Classic Film Review: The Warriors Came Out to Play 40 Years Ago

Decades later, Walter Hill's vision of inner-city '70s NYC endures, dated aspects and all

the warriors paramount action movie 1979 anniversary

CAN YOU COUNT, SUCKERS? 40 years! Walter Hill’s The Warriors turns the big 4-0 this year, and it’s looking … well, mostly great. It’s a snapshot of gang violence in a decidedly Carter-era key, both flamboyant and aggressive, socially minded yet kept light (or close) by Hill’s high-style design. It’s unconventional, to say the least. It’s an effective simplification of the “dangerous youth” film that showcased a young Walter Hill’s best tendencies. Speed. Cheese. And a whole lot of attitude, dude. To mock it as a misanthropic boy film is almost too easy – also extremely fair, yes. But to get wrapped up in the madness of one bad commute home to Coney Island is something, alright. It’s like bare-knuckle fireworks. We race with the gang to the finish, hopeful with clenched fists. Craft and kitsch-wise, The Warriors remains a landmark in action filmmaking.

I mean, can you dig it?

Can you dig it?

I said, can. You. Dig it?


What do you get when you mix Shakespeare, West Side Story, Adam West’s Batman, Greco-Roman warfare, Homer’s Iliad, and some clown make-up? Walter Hill’s cult classic.

The genesis of The Warriors sounds simple enough. Lawrence Gordon, the mega-producer behind Field of Dreams, Predator, and Die Hard walks into a bookstore and sees Sol Yurick’s The Warriors on a rack. The cover wasn’t even on it. But Gordon saw potential in the teen crime element, and got the film rights. Walter Hill had made a splash in ’75 and ’78 with Hard Times and The Driver, respectively. The films showed off the twentysomething’s pulp sensibilities, with a penchant for pacing and hard-boiled action. He liked staid tropes. Depression-era brawling. Heist movies. And here, the rebel teen flick. But he could gussy them up with a certain film school brat flair and studied sensibility. So The Warriors was a natural fit.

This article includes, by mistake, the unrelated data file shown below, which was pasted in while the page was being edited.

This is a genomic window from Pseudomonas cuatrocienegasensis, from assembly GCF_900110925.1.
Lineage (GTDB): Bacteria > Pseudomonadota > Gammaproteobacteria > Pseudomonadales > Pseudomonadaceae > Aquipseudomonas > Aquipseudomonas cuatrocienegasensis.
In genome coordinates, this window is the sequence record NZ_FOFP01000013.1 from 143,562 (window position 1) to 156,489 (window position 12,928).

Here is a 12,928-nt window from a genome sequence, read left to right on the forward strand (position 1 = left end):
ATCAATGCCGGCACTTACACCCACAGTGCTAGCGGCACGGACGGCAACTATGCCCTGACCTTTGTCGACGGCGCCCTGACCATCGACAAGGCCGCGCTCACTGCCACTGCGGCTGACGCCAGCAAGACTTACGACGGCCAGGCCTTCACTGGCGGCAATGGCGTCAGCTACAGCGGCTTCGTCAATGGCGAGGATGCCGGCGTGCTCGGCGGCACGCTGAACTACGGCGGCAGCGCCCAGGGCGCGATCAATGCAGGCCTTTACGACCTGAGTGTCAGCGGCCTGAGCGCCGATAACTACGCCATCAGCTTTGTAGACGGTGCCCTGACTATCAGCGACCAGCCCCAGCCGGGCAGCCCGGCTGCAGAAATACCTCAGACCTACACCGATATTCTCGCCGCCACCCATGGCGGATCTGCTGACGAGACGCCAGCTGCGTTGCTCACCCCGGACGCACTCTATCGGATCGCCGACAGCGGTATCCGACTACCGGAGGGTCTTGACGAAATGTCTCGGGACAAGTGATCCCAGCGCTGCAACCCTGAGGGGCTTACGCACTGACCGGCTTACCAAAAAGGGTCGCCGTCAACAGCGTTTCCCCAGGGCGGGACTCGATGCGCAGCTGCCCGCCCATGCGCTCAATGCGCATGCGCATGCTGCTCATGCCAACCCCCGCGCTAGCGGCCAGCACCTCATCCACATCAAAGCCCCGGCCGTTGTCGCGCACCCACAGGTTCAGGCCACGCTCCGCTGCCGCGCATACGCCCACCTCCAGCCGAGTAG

Yurick’s novel was based on Anabasis, Xenophon’s 4th century novel Greek adventure of battles and throne seizing and other sword/sandal chauvinism. Yurick saw the parallels with ‘60s youth gangs, and updated accordingly. Hill, co-writing with David Shaber, remixed the venture even further for the 1970s. Gone are Yurick’s Beatles references, in favor of electronic rock and synth flair. What were once the Coney Island Dominators became the slickly labeled Warriors, and Hill dipped into the Greek source material. The film’s lead gangster Ismael is renamed Cyrus, in honor of Xenophon’s characters.

Hill draws on anything he liked at the time, ranging from Shakespeare to Bob Kane. The homecoming of the Warriors feels Odyssean by nature. And Luther (David Patrick Kelly), his chief baddie, exudes flashes of Richard III. But Hill, by his own admission in featurettes, suggested that his take could only be explicable in comic book terms. He felt that an intentional sense of silliness could help move things along nicely, and blend his reference material more acceptably.